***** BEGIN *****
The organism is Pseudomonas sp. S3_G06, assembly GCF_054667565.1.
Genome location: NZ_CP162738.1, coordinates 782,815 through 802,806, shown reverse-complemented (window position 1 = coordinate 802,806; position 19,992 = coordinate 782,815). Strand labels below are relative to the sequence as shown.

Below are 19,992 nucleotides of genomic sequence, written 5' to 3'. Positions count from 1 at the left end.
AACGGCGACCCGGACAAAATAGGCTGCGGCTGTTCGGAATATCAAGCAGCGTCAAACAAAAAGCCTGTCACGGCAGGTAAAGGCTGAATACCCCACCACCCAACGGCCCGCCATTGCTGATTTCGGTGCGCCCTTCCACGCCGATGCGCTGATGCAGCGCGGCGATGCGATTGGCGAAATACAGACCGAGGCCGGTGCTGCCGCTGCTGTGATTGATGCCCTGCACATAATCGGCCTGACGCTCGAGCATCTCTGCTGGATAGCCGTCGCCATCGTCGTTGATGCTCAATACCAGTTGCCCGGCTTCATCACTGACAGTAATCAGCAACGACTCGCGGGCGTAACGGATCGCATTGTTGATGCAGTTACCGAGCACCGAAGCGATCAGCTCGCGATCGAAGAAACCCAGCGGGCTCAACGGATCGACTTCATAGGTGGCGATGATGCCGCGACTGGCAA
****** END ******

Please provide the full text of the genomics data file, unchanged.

The organism is Pseudomonas sp. S3_G06, assembly GCF_054667565.1.
Genome location: NZ_CP162738.1, coordinates 782,815 through 802,806, shown reverse-complemented (window position 1 = coordinate 802,806; position 19,992 = coordinate 782,815). Strand labels below are relative to the sequence as shown.

Below are 19,992 nucleotides of genomic sequence, written 5' to 3'. Positions count from 1 at the left end.
AACGGCGACCCGGACAAAATAGGCTGCGGCTGTTCGGAATATCAAGCAGCGTCAAACAAAAAGCCTGTCACGGCAGGTAAAGGCTGAATACCCCACCACCCAACGGCCCGCCATTGCTGATTTCGGTGCGCCCTTCCACGCCGATGCGCTGATGCAGCGCGGCGATGCGATTGGCGAAATACAGACCGAGGCCGGTGCTGCCGCTGCTGTGATTGATGCCCTGCACATAATCGGCCTGACGCTCGAGCATCTCTGCTGGATAGCCGTCGCCATCGTCGTTGATGCTCAATACCAGTTGCCCGGCTTCATCACTGACAGTAATCAGCAACGACTCGCGGGCGTAACGGATCGCATTGTTGATGCAGTTACCGAGCACCGAAGCGATCAGCTCGCGATCGAAGAAACCCAGCGGGCTCAACGGATCGACTTCATAGGTGGCGATGATGCCGCGACTGGCAA